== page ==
Within hours of The Battery’s release, there were dozens of torrents of the movie being downloaded tens of thousands of times. Though each of those downloads would probably not equate to an actual sale or rental if file sharing didn’t exist, it’s hard not to imagine that if even a fraction of those “pirates” actually paid for the film, those numbers could be legitimately life-changing.

It is very easy to vilify piracy. The affect that file sharing has on every facet of the film industry is easily apparent. These days, a $200,000 budget is scrutinized, and hemmed and hawed over the same way a $5 million budget was a decade ago. Everything is a risk. Fewer films are made, which means fewer crew jobs. Screenplays are homogenized to appeal to a wider audience. Actors are shoehorned into roles they aren’t right for because they were in that “teen vampire thing” which guarantees foreign pre-sales.

But when you drill down the pirate community, things get more complicated. In Spain, I was actually recognized on the street by a couple who giddily asked me to pose for a picture after exclaiming they had downloaded the movie for free. It was an incredibly conflicting feeling for an unknown actor-director. There really is nothing quite like a stranger in a strange land telling you they love your work… and then telling you they stole your work.

A customer at the bar I worked at pointed at me across the room and screamed, “Dude, were you in The Battery?! I torrented it last night!” My hands were full of dirty dishes.

A still from The Battery

Adam Cronheim and Jeremy Gardner in The Battery. Courtesy of O.hannah Films

Vast numbers of everyday people use torrent sites to see films and have absolutely no idea the toll it takes on filmmakers. Sure, there are those who ignorantly justify it as a statement; that all information should be free. And there is a younger generation that simply can’t imagine a world in which you’re supposed to pay for movies. Movies are just those things you click on that start playing.

But in an effort to appeal to that first group, we decided to wade into pirate waters and post comments on the most popular torrents of our film. We said we weren’t passing judgement, but we were filmmakers with day jobs and if they liked the movie and felt it was worth their time, they could send us a donation.

We made more money on donations from “pirates” than we did selling the film on our own website.

Like I said, it’s complicated.

Throw in a heaping helping of managers, lawyers, sales agents, financiers, and the occasional questionable expense and its little wonder there is little left to trickle back to the filmmaker.

Don’t get me wrong, the people and companies that handled our distribution did an incredible job with a relatively risky little arthouse horror movie. Our investors are all in the black. But it took so damn long that there was never enough at any one time to take the time to make another movie.

The whole damn enterprise can seem like a Gordian Knot.

So rather than attempt to untangle it again, we have decided just to try to cut the damn thing in half.

Alexander did the same and went on to conquer the world. Our ambitions are much more modest. We just want give a movie to the world. Every territory. All at the same time. For free. Forever.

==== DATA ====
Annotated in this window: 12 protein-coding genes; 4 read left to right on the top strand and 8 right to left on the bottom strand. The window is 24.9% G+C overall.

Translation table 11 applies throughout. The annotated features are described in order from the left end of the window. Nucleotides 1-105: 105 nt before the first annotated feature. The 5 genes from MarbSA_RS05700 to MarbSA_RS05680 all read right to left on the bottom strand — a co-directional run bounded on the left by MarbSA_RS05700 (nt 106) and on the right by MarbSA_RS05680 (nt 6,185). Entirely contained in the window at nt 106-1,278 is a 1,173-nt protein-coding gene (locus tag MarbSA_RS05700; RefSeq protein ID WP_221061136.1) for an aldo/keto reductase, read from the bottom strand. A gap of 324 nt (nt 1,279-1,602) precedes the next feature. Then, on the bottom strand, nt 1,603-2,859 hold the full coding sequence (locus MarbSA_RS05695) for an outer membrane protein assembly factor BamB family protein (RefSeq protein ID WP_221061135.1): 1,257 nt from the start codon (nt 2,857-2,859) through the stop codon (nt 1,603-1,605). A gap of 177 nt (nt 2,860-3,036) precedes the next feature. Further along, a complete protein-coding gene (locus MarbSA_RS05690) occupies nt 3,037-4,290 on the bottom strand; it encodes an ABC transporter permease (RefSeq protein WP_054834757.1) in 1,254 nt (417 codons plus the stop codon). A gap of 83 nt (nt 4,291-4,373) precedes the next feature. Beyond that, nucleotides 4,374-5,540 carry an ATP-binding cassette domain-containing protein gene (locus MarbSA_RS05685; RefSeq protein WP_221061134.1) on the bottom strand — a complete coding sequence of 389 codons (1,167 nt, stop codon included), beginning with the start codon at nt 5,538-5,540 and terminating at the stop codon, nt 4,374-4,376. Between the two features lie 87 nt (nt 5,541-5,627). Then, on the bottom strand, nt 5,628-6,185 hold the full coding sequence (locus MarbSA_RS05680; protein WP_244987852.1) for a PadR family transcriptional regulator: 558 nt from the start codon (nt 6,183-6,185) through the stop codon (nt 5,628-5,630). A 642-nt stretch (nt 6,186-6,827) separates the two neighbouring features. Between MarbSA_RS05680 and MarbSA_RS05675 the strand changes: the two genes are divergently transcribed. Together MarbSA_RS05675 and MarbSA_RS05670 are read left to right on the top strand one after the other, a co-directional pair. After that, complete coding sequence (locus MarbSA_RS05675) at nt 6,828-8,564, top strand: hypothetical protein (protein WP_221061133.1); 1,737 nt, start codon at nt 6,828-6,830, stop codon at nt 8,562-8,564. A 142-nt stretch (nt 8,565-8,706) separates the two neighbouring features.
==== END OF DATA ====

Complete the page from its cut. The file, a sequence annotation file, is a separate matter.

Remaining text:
About three years into The Battery’s festival tour, once again frustrated—this time by how many meetings to get our next film off the ground went nowhere—we decided to go back into the woods. We just wanted to make a movie again. This one, a full-blown comedy. A satire of the popular genre of survival TV shows. It’s about a famous adventure host who is revealed to be a fraud. In an effort to clear his name, he attempts to film himself, without a camera crew, surviving alone in the wild for 30 days.

A still from Tex Montana Will Survive! Courtesy of O.hannah films

A still from Tex Montana Will Survive!, directed by Jeremy Gardner and Christian Stella. Courtesy of O.hannah films

The movie is called Tex Montana Will Survive!

In an effort to speed up that antiquated distribution process, we are currently running a slightly experimental Kickstarter campaign. We are not trying to raise a budget to make a film.

Tex Montana is already finished.

So, if we can reach our goal—which we have set at what we would expect to make over the course of five or more years with a traditional release—we will give the movie to the Internet. Instantly. For free. Forever. Under a Creative Commons license. This allows anyone to share the film in any way, as long as it isn’t for profit. We will provide download links, and torrents and DVD ISOs and artwork. It will be available for anyone in the world to consume it in whatever format is most convenient for them. And it will remain that way, until the sun swallows us all up real good.

We aren’t the first to try to go directly to consumer, and we have tried very hard not to become a T-shirt fulfillment center. But we also aren’t Louis C.K. So if this concept seems charming enough, or novel, or is a stirring call-to-arms, please consider helping.

We are trying to prove that microbudget filmmaking can be rewarding and convenient for both the artists and the audience.

We are trying to prove that you can make a living as a filmmaker.

We are hoping that if enough of us put our hands up in the air, we can stop the sky from falling. MM

Visit the Tex Montana Will Survive! Kickstarter campaign here.